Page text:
13 The Industry Life Cycle
Industry Sales Introduction Growth Maturity Decline Time Drivers of industry evolution : demand growth creation and diffusion of knowledge

14 Assumptions and limitations of BCG
The use of highs and lows to make just four categories is too simplistic. The link between market share and profitability isn’t necessarily strong. Low-share businesses can be profitable, too (and vica versa.) Growth rate only one aspect of industry attractiveness. High-growth market may not always be the best for every business unit or product line. It considers the product line or business unit only relation to one competitor: the market leader. It misses small competitors with fast-growing market share. Market share is only one aspect of overall competitive position.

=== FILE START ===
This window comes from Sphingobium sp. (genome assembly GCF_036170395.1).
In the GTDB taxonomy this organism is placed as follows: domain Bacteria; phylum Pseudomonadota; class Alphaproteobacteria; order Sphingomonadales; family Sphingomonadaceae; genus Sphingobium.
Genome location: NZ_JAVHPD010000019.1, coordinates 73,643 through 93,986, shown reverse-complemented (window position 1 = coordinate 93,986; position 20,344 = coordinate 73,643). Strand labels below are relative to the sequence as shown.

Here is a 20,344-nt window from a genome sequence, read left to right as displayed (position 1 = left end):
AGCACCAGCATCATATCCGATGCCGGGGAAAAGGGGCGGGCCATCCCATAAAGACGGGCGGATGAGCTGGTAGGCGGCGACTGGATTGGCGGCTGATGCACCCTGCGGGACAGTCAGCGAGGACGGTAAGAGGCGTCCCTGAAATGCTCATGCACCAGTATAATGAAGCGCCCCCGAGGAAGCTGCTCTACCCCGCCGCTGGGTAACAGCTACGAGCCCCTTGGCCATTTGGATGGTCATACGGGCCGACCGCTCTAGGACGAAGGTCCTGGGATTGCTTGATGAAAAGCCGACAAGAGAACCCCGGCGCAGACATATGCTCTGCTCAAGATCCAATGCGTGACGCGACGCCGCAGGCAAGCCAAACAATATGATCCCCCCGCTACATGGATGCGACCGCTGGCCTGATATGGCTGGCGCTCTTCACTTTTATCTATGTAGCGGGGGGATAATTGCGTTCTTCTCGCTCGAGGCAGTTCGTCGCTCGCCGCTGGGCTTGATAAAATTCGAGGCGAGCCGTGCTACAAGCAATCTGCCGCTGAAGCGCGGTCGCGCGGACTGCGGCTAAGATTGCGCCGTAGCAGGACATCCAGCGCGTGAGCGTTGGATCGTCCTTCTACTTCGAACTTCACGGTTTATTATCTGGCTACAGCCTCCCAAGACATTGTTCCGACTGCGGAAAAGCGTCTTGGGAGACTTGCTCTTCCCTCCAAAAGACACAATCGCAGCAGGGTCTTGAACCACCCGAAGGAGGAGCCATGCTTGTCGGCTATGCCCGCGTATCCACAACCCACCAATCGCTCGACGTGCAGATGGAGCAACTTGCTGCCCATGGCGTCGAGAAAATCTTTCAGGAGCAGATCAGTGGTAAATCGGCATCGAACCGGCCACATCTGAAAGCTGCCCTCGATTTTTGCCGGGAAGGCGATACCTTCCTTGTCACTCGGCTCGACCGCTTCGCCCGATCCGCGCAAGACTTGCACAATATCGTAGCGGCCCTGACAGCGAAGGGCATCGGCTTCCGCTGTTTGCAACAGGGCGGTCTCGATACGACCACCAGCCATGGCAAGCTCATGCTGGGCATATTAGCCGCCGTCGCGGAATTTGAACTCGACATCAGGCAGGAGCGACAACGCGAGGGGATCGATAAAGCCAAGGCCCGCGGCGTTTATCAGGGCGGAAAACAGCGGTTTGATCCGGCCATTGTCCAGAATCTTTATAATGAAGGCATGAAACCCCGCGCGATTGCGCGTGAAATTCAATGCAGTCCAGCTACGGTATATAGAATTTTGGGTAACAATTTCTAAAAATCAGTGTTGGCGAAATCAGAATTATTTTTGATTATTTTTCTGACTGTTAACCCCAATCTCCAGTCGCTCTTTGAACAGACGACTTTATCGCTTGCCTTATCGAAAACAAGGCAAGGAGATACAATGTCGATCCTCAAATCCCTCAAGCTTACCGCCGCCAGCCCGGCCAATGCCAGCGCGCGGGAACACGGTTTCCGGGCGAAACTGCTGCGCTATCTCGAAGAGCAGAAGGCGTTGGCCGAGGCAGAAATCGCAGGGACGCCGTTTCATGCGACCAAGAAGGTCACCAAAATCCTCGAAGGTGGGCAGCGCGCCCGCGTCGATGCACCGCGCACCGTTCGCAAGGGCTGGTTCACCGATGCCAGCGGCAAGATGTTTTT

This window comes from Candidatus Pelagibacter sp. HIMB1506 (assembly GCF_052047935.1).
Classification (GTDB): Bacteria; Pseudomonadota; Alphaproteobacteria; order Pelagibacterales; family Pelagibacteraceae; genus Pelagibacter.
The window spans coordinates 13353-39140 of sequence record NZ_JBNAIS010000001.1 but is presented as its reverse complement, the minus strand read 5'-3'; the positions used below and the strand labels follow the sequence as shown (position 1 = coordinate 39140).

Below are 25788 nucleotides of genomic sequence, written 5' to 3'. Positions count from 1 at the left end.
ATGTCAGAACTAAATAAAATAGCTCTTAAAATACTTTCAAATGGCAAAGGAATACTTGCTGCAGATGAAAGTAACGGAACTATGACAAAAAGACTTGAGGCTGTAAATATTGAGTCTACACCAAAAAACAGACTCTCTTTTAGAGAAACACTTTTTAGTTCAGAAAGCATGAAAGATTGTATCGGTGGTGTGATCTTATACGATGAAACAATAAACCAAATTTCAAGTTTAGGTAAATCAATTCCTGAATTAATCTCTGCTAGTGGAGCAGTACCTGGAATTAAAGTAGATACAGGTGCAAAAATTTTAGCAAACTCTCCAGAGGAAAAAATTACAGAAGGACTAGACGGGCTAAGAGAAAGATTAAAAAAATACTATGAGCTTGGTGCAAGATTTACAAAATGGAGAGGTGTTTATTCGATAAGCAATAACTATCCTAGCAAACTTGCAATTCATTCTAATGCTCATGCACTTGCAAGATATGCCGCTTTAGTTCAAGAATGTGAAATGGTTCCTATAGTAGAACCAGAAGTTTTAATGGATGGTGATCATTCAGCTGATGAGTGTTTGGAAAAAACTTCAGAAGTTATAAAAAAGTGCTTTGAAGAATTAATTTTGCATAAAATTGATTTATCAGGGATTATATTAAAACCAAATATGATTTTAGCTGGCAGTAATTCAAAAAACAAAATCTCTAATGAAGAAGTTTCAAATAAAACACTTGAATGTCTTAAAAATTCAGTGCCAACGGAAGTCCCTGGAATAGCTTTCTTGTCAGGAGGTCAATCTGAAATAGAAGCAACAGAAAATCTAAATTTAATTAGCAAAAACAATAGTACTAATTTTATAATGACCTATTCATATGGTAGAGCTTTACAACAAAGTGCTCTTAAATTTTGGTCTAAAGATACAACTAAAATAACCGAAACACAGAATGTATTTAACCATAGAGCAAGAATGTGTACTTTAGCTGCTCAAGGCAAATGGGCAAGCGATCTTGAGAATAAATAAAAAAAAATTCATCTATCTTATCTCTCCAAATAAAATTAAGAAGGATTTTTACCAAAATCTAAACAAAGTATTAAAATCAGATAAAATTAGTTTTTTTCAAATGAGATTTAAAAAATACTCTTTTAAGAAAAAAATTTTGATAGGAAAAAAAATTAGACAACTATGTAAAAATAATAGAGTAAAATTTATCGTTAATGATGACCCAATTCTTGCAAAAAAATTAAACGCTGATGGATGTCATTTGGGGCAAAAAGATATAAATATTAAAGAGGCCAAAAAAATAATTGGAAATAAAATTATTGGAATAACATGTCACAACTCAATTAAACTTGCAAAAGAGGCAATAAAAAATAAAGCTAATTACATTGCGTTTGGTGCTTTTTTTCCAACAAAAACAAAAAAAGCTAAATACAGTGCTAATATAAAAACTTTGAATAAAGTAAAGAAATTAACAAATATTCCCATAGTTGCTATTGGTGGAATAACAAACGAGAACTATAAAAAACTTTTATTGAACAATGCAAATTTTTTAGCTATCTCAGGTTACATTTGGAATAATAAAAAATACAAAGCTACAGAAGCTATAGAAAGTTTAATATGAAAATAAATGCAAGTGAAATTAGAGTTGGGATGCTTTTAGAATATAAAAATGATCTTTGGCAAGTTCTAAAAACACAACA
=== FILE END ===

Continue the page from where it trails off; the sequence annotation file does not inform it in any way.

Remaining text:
15 Indicators of SBU Strength and Market Attractiveness

16 Market Attractiveness/SBU Strength Matrix

17 Strategy Guidelines Based on Directional Policy Matrix

18 Corporate Level and International Strategy
Product and geographical diversity Related and unrelated diversification Attractions of international markets Multidomestic and global strategies Effect of product and geographical diversity on performance Corporate parenting Portfolio management

19 Corporate Level Issues

20 The Multi-Business Organisation
Exhibit 6.2

21 Reasons for Diversification (1)
Value creation Efficiency gains from applying existing resources/capabilities to new markets/products Economies of scope Benefits of synergy Applying corporate managerial capabilities to new markets/products/services Dominant logic Increased market power from diverse product/service range Cross subsidy Possible monopoly in long-run